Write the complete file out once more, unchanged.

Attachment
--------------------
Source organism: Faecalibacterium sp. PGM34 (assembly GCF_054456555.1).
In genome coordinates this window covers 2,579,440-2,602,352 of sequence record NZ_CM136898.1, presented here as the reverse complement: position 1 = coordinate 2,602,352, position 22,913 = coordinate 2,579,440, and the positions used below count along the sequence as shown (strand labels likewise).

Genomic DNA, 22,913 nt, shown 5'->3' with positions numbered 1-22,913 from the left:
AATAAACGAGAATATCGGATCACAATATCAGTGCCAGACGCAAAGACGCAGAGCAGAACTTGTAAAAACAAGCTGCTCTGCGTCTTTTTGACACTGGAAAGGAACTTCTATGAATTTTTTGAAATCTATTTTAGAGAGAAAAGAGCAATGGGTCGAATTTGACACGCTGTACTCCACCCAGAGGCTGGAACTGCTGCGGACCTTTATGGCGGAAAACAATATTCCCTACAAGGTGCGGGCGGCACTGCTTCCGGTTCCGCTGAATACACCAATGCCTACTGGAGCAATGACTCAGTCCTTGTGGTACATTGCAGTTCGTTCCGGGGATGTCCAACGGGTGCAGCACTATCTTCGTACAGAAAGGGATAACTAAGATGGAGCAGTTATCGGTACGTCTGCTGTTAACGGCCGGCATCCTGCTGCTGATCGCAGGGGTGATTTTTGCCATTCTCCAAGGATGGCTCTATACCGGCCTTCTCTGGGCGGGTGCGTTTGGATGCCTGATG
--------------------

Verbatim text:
Source organism: Faecalibacterium sp. PGM34 (assembly GCF_054456555.1).
In genome coordinates this window covers 2,579,440-2,602,352 of sequence record NZ_CM136898.1, presented here as the reverse complement: position 1 = coordinate 2,602,352, position 22,913 = coordinate 2,579,440, and the positions used below count along the sequence as shown (strand labels likewise).

Genomic DNA, 22,913 nt, shown 5'->3' with positions numbered 1-22,913 from the left:
AATAAACGAGAATATCGGATCACAATATCAGTGCCAGACGCAAAGACGCAGAGCAGAACTTGTAAAAACAAGCTGCTCTGCGTCTTTTTGACACTGGAAAGGAACTTCTATGAATTTTTTGAAATCTATTTTAGAGAGAAAAGAGCAATGGGTCGAATTTGACACGCTGTACTCCACCCAGAGGCTGGAACTGCTGCGGACCTTTATGGCGGAAAACAATATTCCCTACAAGGTGCGGGCGGCACTGCTTCCGGTTCCGCTGAATACACCAATGCCTACTGGAGCAATGACTCAGTCCTTGTGGTACATTGCAGTTCGTTCCGGGGATGTCCAACGGGTGCAGCACTATCTTCGTACAGAAAGGGATAACTAAGATGGAGCAGTTATCGGTACGTCTGCTGTTAACGGCCGGCATCCTGCTGCTGATCGCAGGGGTGATTTTTGCCATTCTCCAAGGATGGCTCTATACCGGCCTTCTCTGGGCGGGTGCGTTTGGATGCCTGATG